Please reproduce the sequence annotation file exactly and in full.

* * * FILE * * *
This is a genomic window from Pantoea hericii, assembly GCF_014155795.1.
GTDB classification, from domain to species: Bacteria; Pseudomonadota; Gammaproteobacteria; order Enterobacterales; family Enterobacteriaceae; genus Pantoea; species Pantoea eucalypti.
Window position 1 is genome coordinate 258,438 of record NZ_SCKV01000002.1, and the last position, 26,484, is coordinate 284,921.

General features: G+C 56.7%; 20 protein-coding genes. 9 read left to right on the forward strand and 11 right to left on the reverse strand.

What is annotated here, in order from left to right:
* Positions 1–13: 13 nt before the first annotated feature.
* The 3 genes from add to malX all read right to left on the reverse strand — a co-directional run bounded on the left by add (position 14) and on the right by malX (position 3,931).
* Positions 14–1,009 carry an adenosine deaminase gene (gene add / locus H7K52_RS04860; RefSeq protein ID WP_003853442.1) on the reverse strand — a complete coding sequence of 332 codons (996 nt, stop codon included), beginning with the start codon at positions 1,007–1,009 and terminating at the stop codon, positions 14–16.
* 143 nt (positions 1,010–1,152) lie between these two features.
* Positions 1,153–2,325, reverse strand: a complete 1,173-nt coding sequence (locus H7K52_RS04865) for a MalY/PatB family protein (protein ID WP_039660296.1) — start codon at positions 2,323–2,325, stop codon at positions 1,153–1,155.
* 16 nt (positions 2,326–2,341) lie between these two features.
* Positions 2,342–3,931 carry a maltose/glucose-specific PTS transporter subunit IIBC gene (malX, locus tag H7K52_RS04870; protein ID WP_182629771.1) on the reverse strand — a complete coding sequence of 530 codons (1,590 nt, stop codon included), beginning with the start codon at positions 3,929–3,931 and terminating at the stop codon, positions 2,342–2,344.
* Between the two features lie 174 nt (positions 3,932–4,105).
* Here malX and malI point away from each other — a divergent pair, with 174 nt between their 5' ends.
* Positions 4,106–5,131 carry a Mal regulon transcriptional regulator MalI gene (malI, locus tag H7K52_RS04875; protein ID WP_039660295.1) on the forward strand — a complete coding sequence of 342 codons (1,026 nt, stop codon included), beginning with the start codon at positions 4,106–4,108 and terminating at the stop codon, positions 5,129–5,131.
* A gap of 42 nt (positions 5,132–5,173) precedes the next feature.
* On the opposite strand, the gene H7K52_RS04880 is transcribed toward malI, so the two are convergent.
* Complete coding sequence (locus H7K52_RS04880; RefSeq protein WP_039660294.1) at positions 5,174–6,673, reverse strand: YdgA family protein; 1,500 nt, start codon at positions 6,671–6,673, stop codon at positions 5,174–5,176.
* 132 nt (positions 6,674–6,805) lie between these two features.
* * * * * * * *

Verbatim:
This is a genomic window from Pantoea hericii, assembly GCF_014155795.1.
GTDB classification, from domain to species: Bacteria; Pseudomonadota; Gammaproteobacteria; order Enterobacterales; family Enterobacteriaceae; genus Pantoea; species Pantoea eucalypti.
Window position 1 is genome coordinate 258,438 of record NZ_SCKV01000002.1, and the last position, 26,484, is coordinate 284,921.

General features: G+C 56.7%; 20 protein-coding genes. 9 read left to right on the forward strand and 11 right to left on the reverse strand.

What is annotated here, in order from left to right:
* Positions 1–13: 13 nt before the first annotated feature.
* The 3 genes from add to malX all read right to left on the reverse strand — a co-directional run bounded on the left by add (position 14) and on the right by malX (position 3,931).
* Positions 14–1,009 carry an adenosine deaminase gene (gene add / locus H7K52_RS04860; RefSeq protein ID WP_003853442.1) on the reverse strand — a complete coding sequence of 332 codons (996 nt, stop codon included), beginning with the start codon at positions 1,007–1,009 and terminating at the stop codon, positions 14–16.
* 143 nt (positions 1,010–1,152) lie between these two features.
* Positions 1,153–2,325, reverse strand: a complete 1,173-nt coding sequence (locus H7K52_RS04865) for a MalY/PatB family protein (protein ID WP_039660296.1) — start codon at positions 2,323–2,325, stop codon at positions 1,153–1,155.
* 16 nt (positions 2,326–2,341) lie between these two features.
* Positions 2,342–3,931 carry a maltose/glucose-specific PTS transporter subunit IIBC gene (malX, locus tag H7K52_RS04870; protein ID WP_182629771.1) on the reverse strand — a complete coding sequence of 530 codons (1,590 nt, stop codon included), beginning with the start codon at positions 3,929–3,931 and terminating at the stop codon, positions 2,342–2,344.
* Between the two features lie 174 nt (positions 3,932–4,105).
* Here malX and malI point away from each other — a divergent pair, with 174 nt between their 5' ends.
* Positions 4,106–5,131 carry a Mal regulon transcriptional regulator MalI gene (malI, locus tag H7K52_RS04875; protein ID WP_039660295.1) on the forward strand — a complete coding sequence of 342 codons (1,026 nt, stop codon included), beginning with the start codon at positions 4,106–4,108 and terminating at the stop codon, positions 5,129–5,131.
* A gap of 42 nt (positions 5,132–5,173) precedes the next feature.
* On the opposite strand, the gene H7K52_RS04880 is transcribed toward malI, so the two are convergent.
* Complete coding sequence (locus H7K52_RS04880; RefSeq protein WP_039660294.1) at positions 5,174–6,673, reverse strand: YdgA family protein; 1,500 nt, start codon at positions 6,671–6,673, stop codon at positions 5,174–5,176.
* 132 nt (positions 6,674–6,805) lie between these two features.